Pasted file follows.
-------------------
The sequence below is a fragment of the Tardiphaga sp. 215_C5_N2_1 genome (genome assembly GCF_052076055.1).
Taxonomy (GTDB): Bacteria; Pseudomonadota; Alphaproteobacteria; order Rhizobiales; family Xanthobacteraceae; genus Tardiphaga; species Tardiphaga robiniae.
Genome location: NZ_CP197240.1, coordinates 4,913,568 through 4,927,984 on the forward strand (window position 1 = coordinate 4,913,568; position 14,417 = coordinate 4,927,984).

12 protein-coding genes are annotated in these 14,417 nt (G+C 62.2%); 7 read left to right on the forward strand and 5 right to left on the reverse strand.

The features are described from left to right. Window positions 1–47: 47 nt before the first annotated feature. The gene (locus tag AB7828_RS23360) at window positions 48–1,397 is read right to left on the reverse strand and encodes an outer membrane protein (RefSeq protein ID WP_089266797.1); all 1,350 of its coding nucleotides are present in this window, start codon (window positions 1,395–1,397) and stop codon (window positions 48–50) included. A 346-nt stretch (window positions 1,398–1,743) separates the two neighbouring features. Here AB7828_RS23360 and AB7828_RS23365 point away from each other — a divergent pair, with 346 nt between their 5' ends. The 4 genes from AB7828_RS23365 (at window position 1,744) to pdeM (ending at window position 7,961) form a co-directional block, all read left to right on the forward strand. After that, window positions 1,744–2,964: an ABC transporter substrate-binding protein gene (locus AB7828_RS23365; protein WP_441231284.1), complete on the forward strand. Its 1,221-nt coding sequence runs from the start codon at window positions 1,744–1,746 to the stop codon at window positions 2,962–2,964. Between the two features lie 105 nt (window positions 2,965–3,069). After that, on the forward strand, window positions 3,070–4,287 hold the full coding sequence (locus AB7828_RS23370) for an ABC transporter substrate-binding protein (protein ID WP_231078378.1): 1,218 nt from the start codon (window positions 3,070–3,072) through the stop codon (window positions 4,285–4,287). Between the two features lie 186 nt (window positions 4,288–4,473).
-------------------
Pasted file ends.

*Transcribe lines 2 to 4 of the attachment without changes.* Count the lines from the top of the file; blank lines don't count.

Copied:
Taxonomy (GTDB): Bacteria; Pseudomonadota; Alphaproteobacteria; order Rhizobiales; family Xanthobacteraceae; genus Tardiphaga; species Tardiphaga robiniae.
Genome location: NZ_CP197240.1, coordinates 4,913,568 through 4,927,984 on the forward strand (window position 1 = coordinate 4,913,568; position 14,417 = coordinate 4,927,984).

12 protein-coding genes are annotated in these 14,417 nt (G+C 62.2%); 7 read left to right on the forward strand and 5 right to left on the reverse strand.